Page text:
Ambulance delay due to meal break sparks 'common sense' call
East Midlands Ambulance Service (EMAS) needs to restore some "common sense" after a meal break delayed an emergency callout, a coroner said.
Harold Tinsley, 78, of Grantham, who died after collapsing at home last September, had to wait because the closest ambulance crew was on a break.
Lincolnshire coroner Stuart Fisher said the current policy was not flexible enough to deal with emergencies.
EMAS said it was considering the criticism and looking at rest periods.
Mr Fisher said an ambulance team had been delayed because of a break called for under national guidelines.
An inquest into Mr Tinsley's death was held on 10 July and the coroner gave an open verdict, but the exact cause of death was not revealed.
"I have written to the chief executive of EMAS to ask him to reconsider the current policy they have with regard to meal breaks to see if some common sense can be restored," the coroner said.
"There were ambulances quite close by that could have responded more quickly than the one that did turn up, but the difficulty was that those ambulances were in a meal-window break… and they weren't able to utilise those vehicles.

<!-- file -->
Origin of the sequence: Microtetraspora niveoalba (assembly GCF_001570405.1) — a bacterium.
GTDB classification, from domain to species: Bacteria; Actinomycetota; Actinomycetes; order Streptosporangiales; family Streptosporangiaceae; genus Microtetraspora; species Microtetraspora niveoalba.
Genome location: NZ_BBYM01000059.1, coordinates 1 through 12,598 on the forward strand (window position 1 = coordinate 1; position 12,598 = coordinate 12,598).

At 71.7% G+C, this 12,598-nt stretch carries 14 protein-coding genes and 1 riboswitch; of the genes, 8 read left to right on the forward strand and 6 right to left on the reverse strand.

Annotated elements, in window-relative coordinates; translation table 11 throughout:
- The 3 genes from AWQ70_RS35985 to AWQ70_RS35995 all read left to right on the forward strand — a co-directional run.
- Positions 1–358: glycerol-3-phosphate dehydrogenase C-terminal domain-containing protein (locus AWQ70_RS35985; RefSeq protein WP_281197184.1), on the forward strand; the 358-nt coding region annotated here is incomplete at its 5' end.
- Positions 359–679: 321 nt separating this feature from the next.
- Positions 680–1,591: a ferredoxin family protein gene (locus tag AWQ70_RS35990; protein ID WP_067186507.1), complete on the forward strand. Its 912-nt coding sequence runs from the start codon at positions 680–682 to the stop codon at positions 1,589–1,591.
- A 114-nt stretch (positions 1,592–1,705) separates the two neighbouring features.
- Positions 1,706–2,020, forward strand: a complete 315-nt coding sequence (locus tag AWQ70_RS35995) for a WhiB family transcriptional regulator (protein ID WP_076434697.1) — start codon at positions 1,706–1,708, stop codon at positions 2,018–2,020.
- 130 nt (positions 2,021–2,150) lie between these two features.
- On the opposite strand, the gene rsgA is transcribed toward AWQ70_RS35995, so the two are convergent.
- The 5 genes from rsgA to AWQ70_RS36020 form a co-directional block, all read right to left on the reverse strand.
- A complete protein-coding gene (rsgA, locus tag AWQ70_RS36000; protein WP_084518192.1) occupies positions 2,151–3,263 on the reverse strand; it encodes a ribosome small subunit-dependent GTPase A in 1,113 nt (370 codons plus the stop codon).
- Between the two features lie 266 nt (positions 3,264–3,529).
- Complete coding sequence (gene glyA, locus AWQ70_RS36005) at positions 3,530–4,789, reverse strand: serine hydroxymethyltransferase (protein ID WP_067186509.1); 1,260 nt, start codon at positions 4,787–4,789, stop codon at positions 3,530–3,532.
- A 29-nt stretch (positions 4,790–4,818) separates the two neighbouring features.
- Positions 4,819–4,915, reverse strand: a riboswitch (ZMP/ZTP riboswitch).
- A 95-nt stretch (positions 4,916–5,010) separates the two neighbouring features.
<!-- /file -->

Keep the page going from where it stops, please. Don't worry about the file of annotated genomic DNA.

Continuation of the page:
"This is totally unacceptable and something has to be done about it."
Mr Tinsley's neighbours dialled 999, but the single paramedic who arrived after 47 minutes was unable to deal with the incident alone and a second ambulance with two paramedics was called.
He was taken to Lincoln County Hospital but died four days later.
Mr Fisher said he could not determine if the delay had contributed to Mr Tinsley's death.
EMAS Chief Executive Phil Milligan said: "We are looking at how they can ensure staff have sufficient rest so they don't become a potential risk to the public, though either driving or treating patients whilst tired.
"Our practice on meal breaks comply... with the national NHS Agenda for Change employee terms and conditions which require staff to be given a 30-minute, undisturbed break.
"It is essential that our crews do get a rest... because working non-stop would create very tired crews and significantly increase the risk of them making a mistake later in the shift."
National guidelines on emergency response times call for ambulances to respond to life-threatening emergencies within eight minutes.